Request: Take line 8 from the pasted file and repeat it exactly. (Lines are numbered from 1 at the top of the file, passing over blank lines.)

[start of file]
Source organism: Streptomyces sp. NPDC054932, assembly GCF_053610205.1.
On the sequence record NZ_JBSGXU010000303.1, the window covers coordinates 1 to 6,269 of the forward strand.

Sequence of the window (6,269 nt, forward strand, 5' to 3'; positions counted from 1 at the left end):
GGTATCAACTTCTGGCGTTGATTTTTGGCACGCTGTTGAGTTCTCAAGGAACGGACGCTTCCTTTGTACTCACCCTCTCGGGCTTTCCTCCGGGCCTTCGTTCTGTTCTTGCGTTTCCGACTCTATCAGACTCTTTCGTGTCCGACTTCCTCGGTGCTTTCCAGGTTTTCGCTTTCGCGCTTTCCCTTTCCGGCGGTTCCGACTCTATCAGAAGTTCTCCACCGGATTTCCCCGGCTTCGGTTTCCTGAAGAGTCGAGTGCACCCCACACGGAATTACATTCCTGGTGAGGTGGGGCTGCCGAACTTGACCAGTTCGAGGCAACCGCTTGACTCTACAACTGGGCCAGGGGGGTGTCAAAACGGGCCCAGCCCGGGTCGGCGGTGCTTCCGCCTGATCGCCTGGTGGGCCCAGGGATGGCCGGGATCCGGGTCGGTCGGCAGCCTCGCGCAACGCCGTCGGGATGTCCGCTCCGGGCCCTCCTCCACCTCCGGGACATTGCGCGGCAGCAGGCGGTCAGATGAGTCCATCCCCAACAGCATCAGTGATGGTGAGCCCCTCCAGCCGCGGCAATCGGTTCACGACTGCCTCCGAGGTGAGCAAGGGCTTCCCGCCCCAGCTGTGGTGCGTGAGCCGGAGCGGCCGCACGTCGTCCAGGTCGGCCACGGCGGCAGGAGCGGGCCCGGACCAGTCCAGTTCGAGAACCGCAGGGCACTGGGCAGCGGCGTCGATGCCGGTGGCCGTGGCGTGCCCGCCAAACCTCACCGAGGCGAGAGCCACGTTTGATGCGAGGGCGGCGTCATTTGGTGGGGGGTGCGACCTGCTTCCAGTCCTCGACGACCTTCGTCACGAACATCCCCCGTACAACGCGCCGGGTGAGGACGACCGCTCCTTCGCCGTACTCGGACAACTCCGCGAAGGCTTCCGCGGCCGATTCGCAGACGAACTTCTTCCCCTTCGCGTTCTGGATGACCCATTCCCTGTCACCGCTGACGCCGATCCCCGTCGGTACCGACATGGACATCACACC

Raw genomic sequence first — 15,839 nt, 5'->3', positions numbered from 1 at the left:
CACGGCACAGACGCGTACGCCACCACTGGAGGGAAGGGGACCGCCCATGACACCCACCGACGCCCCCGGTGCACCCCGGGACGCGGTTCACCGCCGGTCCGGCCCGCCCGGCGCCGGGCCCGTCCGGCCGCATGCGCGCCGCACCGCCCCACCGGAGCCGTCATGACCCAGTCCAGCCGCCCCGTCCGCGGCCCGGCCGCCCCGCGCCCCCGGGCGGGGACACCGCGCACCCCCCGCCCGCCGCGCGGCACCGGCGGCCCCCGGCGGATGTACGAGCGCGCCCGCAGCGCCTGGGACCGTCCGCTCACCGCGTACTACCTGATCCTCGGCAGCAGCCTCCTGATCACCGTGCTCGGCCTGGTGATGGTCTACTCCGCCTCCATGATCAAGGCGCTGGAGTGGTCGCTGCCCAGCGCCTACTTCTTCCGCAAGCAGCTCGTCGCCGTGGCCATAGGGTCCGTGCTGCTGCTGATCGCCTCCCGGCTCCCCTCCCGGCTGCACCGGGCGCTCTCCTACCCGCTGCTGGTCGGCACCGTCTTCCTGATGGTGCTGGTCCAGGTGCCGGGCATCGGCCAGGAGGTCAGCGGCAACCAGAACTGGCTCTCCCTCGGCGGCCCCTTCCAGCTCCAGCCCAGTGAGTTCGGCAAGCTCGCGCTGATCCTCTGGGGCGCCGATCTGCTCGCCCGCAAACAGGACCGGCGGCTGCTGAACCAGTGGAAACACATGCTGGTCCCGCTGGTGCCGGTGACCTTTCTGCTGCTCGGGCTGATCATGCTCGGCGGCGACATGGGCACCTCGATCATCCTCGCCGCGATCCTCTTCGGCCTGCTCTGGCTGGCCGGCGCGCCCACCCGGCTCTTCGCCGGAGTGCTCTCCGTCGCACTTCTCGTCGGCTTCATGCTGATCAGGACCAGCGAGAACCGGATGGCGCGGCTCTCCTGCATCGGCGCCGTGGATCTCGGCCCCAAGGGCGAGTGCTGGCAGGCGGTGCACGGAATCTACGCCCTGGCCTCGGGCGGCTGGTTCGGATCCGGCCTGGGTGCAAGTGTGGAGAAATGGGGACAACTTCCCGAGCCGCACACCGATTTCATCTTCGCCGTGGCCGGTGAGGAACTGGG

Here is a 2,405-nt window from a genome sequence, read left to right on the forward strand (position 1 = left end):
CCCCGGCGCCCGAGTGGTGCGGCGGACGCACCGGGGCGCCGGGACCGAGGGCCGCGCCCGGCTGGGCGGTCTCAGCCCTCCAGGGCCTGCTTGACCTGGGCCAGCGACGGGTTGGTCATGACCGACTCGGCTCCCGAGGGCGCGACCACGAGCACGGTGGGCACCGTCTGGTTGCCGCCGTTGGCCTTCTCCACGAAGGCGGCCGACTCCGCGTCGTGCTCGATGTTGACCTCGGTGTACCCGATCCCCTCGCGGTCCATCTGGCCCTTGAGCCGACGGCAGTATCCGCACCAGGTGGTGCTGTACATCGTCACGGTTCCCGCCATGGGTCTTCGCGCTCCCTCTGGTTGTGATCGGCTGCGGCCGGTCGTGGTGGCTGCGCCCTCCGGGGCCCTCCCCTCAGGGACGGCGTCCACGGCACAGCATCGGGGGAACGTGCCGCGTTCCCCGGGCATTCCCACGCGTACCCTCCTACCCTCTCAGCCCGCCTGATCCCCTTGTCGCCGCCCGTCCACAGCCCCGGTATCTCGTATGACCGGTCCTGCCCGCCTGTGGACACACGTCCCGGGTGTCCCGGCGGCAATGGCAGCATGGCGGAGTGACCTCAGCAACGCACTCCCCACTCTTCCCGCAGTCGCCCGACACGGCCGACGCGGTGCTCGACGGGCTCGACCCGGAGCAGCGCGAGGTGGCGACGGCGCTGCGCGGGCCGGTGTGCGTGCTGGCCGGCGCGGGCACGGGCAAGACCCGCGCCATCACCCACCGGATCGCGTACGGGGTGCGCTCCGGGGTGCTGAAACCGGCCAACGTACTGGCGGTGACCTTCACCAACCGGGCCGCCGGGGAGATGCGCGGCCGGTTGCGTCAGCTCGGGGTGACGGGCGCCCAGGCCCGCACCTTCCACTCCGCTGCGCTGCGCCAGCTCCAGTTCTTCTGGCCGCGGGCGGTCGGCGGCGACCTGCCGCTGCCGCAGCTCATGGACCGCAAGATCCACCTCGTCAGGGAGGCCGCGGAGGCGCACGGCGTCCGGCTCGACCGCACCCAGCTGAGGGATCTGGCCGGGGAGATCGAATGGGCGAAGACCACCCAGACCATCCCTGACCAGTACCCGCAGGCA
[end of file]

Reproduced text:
CCCCGGCGCCCGAGTGGTGCGGCGGACGCACCGGGGCGCCGGGACCGAGGGCCGCGCCCGGCTGGGCGGTCTCAGCCCTCCAGGGCCTGCTTGACCTGGGCCAGCGACGGGTTGGTCATGACCGACTCGGCTCCCGAGGGCGCGACCACGAGCACGGTGGGCACCGTCTGGTTGCCGCCGTTGGCCTTCTCCACGAAGGCGGCCGACTCCGCGTCGTGCTCGATGTTGACCTCGGTGTACCCGATCCCCTCGCGGTCCATCTGGCCCTTGAGCCGACGGCAGTATCCGCACCAGGTGGTGCTGTACATCGTCACGGTTCCCGCCATGGGTCTTCGCGCTCCCTCTGGTTGTGATCGGCTGCGGCCGGTCGTGGTGGCTGCGCCCTCCGGGGCCCTCCCCTCAGGGACGGCGTCCACGGCACAGCATCGGGGGAACGTGCCGCGTTCCCCGGGCATTCCCACGCGTACCCTCCTACCCTCTCAGCCCGCCTGATCCCCTTGTCGCCGCCCGTCCACAGCCCCGGTATCTCGTATGACCGGTCCTGCCCGCCTGTGGACACACGTCCCGGGTGTCCCGGCGGCAATGGCAGCATGGCGGAGTGACCTCAGCAACGCACTCCCCACTCTTCCCGCAGTCGCCCGACACGGCCGACGCGGTGCTCGACGGGCTCGACCCGGAGCAGCGCGAGGTGGCGACGGCGCTGCGCGGGCCGGTGTGCGTGCTGGCCGGCGCGGGCACGGGCAAGACCCGCGCCATCACCCACCGGATCGCGTACGGGGTGCGCTCCGGGGTGCTGAAACCGGCCAACGTACTGGCGGTGACCTTCACCAACCGGGCCGCCGGGGAGATGCGCGGCCGGTTGCGTCAGCTCGGGGTGACGGGCGCCCAGGCCCGCACCTTCCACTCCGCTGCGCTGCGCCAGCTCCAGTTCTTCTGGCCGCGGGCGGTCGGCGGCGACCTGCCGCTGCCGCAGCTCATGGACCGCAAGATCCACCTCGTCAGGGAGGCCGCGGAGGCGCACGGCGTCCGGCTCGACCGCACCCAGCTGAGGGATCTGGCCGGGGAGATCGAATGGGCGAAGACCACCCAGACCATCCCTGACCAGTACCCGCAGGCA